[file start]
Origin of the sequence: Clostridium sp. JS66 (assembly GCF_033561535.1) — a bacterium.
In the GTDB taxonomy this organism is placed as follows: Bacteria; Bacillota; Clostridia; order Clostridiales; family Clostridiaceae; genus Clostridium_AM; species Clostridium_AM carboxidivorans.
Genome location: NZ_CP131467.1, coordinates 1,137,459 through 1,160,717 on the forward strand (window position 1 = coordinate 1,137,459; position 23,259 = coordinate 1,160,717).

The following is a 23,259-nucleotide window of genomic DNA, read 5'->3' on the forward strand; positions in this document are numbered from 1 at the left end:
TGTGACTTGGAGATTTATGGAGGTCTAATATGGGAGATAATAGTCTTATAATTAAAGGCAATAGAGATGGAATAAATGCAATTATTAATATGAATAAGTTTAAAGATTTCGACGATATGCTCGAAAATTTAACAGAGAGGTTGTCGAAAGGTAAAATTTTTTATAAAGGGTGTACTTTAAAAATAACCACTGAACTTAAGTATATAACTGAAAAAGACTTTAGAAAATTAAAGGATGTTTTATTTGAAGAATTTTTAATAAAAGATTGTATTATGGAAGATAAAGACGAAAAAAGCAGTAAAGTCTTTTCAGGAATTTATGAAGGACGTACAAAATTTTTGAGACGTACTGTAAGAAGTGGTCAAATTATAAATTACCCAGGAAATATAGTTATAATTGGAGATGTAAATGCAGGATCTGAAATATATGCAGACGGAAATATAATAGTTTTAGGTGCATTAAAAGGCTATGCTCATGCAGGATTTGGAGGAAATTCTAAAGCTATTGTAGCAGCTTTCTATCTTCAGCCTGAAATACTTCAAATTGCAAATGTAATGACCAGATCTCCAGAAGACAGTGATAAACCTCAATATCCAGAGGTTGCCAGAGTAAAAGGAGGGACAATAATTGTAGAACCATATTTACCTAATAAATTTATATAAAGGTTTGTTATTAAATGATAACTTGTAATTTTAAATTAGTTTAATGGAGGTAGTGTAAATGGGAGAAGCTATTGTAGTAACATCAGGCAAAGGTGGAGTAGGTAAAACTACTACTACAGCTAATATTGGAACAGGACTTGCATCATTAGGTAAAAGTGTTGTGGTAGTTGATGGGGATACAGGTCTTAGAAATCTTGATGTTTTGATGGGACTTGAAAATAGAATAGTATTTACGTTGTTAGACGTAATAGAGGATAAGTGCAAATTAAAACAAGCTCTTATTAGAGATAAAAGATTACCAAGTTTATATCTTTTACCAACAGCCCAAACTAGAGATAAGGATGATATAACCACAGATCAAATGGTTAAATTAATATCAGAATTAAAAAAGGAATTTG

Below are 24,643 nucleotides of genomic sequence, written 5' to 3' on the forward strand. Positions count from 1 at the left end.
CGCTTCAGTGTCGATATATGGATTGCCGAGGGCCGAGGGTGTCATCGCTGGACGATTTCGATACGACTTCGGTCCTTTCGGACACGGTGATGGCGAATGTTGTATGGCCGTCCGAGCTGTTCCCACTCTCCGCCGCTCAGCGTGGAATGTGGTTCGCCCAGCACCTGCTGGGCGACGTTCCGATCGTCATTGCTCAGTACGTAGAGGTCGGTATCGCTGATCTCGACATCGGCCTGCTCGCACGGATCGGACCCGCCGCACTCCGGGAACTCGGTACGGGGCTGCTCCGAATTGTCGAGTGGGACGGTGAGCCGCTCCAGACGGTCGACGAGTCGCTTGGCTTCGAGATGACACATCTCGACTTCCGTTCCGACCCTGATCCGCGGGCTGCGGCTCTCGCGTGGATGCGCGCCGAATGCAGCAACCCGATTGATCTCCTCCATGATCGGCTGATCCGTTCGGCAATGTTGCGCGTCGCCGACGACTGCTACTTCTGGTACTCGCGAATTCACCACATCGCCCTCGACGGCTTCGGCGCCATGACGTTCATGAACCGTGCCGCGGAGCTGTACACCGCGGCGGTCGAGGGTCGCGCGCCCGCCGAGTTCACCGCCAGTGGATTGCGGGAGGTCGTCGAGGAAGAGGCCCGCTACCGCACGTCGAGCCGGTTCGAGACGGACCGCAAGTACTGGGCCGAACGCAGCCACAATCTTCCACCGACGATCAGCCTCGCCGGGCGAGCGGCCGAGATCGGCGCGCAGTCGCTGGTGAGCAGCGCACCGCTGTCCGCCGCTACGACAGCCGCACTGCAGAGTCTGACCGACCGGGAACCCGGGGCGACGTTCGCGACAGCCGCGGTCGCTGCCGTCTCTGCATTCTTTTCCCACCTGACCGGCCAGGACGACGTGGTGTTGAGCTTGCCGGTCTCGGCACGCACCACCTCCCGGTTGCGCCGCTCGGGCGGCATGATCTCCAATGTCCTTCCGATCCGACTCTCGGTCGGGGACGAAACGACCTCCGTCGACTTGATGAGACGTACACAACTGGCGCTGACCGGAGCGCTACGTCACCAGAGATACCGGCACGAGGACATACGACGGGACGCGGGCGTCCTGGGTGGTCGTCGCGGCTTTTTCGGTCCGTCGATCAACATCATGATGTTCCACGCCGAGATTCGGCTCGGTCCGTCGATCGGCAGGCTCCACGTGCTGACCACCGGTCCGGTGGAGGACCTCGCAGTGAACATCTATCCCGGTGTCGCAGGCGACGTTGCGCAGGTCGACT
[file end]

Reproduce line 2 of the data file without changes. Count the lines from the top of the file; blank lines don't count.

In the GTDB taxonomy this organism is placed as follows: Bacteria; Bacillota; Clostridia; order Clostridiales; family Clostridiaceae; genus Clostridium_AM; species Clostridium_AM carboxidivorans.